Oct 5, 2017

Real media strikes back

A pro-media demonstration in front of The New York Times in February. Photo: Kathy Willens / AP

President Trump lashed out at the news media this morning on Twitter, calling "so much of our news" in the United States "just made up-FAKE!" But here are 3 stories that prove real news still matters:

  • The New York Times in a bombshell report exposed decades of sexual harassment by Harvey Weinstein, one of Hollywood's most powerful producers. Eight women spoke on the record , including actress Ashley Judd. Weinstein issued an apology to the Times, promising "to do right by all of [the women he's hurt]" before later promising to sue the paper.
  • The Pittsburgh Post-Gazette published text messages between Rep. Tim Murphy and his mistress, in which he pushed her to have an abortion during a pregnancy scare despite his public pro-life stance. Murphy announced yesterday that he wouldn't be seeking reelection in 2018 before changing his mind today and abruptly resigning, effective later this month.
  • Politico tracked the taxpayer-funded private jet travel of HHS Secretary Tom Price, forcing his resignation. Yesterday, the two reporters behind the Price stories published details of the airport stakeouts and meticulous reporting that underpinned their stories.

Go deeper

Trump lashes out at governors, urges them to "dominate" protesters

Photo: Alex Wong/Getty Images

President Trump berated the nation’s governors in a video teleconference call Monday, calling many of them "weak" and demanding tougher crackdowns on the protests that erupted throughout the country following the killing of George Floyd, according to multiple reports.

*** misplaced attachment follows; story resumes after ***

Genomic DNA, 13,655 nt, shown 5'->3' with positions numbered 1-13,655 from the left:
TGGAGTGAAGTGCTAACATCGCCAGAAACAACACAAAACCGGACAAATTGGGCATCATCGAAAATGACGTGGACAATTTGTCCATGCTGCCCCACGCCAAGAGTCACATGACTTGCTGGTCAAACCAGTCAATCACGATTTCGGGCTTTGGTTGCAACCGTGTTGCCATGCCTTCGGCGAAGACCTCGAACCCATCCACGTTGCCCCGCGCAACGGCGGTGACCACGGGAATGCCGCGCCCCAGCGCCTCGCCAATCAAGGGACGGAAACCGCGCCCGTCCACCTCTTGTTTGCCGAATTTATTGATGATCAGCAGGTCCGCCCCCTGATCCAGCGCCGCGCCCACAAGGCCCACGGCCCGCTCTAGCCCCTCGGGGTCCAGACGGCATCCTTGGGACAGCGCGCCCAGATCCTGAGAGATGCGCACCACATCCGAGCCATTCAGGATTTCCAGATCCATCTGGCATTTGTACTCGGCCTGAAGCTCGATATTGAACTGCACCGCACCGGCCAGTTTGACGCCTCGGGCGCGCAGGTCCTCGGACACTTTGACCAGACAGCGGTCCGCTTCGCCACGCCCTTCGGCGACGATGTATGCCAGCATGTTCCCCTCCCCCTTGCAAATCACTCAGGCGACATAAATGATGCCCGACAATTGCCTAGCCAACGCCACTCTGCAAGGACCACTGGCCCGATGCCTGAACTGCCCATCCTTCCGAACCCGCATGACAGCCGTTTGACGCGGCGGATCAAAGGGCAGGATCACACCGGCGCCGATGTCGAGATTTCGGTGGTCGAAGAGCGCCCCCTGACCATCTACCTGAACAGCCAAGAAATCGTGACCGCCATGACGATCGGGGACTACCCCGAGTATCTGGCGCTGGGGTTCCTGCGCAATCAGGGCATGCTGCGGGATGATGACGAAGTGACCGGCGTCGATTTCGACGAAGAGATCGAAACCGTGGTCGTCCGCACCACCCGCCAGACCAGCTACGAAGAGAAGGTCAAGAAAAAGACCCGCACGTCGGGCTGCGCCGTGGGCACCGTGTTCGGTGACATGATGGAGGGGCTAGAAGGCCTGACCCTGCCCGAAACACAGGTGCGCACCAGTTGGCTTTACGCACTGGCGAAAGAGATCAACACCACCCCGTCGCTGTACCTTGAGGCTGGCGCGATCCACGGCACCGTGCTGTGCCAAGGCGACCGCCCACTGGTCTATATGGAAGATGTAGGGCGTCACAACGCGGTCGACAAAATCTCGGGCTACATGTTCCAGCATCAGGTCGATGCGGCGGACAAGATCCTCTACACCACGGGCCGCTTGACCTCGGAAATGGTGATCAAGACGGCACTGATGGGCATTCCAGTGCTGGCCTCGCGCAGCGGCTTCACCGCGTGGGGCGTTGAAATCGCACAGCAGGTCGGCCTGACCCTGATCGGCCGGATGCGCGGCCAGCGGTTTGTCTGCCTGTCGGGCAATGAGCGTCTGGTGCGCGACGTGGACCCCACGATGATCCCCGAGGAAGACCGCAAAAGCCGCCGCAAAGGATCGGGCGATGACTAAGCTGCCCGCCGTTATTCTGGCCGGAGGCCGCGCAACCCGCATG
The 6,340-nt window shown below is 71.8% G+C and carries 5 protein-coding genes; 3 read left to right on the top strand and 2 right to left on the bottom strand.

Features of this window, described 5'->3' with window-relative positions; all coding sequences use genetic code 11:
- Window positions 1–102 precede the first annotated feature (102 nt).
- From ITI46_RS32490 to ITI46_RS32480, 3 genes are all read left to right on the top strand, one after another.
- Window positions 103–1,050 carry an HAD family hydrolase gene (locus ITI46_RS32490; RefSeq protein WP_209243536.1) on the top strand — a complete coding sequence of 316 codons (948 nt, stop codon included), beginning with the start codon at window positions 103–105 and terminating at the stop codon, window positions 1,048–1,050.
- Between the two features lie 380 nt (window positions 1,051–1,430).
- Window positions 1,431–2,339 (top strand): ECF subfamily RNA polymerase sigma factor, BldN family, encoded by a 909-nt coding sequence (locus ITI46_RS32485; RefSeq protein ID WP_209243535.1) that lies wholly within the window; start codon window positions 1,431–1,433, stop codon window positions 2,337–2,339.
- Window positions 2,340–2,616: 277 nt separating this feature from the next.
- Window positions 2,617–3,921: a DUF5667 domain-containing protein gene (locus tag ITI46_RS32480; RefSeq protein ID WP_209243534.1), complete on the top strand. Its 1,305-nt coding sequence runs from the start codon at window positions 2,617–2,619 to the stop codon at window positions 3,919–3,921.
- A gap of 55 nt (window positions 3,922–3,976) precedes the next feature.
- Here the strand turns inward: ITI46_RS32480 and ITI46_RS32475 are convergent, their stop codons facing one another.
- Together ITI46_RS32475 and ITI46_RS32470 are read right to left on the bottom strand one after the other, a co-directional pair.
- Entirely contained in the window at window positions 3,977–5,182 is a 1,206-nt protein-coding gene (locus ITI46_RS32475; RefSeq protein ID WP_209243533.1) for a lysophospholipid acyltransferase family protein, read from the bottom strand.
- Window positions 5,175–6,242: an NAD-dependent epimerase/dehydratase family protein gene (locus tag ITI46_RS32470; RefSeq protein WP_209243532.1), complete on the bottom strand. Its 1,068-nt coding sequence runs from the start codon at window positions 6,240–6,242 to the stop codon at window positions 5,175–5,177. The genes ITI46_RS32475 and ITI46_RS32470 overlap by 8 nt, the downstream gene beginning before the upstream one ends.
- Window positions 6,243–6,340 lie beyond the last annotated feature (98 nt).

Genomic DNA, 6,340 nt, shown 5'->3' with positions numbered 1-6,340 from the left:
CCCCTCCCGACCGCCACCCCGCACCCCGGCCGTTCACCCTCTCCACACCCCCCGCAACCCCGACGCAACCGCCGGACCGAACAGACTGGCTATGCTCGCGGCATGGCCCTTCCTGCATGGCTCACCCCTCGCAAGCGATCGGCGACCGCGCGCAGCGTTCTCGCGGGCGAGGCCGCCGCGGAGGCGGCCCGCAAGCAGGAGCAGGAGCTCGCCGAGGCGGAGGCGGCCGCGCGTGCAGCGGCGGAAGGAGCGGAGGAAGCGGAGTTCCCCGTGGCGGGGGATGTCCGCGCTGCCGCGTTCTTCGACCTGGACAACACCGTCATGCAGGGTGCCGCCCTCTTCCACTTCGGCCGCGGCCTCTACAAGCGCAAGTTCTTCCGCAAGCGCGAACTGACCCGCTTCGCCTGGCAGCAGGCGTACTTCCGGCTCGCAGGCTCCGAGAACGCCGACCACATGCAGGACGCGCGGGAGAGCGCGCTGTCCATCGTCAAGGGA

The big picture: Trump blamed violence on the "the radical left" and told the governors, who were joined by law enforcement and national security officials, that they have to "dominate" protesters and "arrest people" in order to bring an end to the unrest.

2 hours ago - World

Putin sets referendum that could allow him to rule until 2036 for July 1

Putin has not seemed to enjoy governing by video conference. Photo: Alexey Nikolsky/Sputnik/AFP via Getty Images

Russian President Vladimir Putin has set July 1 as the new date for a constitutional referendum that could allow him to remain in power through 2036.

Why it matters: Putin was forced to delay the referendum from April due to the coronavirus pandemic, and has set the date despite Russia's continued struggles to contain its outbreak. Putin's popularity has fallen in recent weeks amid his response to the pandemic and its economic repercussions.

A busy week for IPOs despite upheaval from protests and pandemic

Illustration: Eniola Odetunde/Axios

This week is expected to be the busiest for U.S. IPOs since February, with Warner Music leading a group of four companies that could raise over $3 billion.

Why it matters: This shouldn't be happening, under any traditional rubric for how markets work.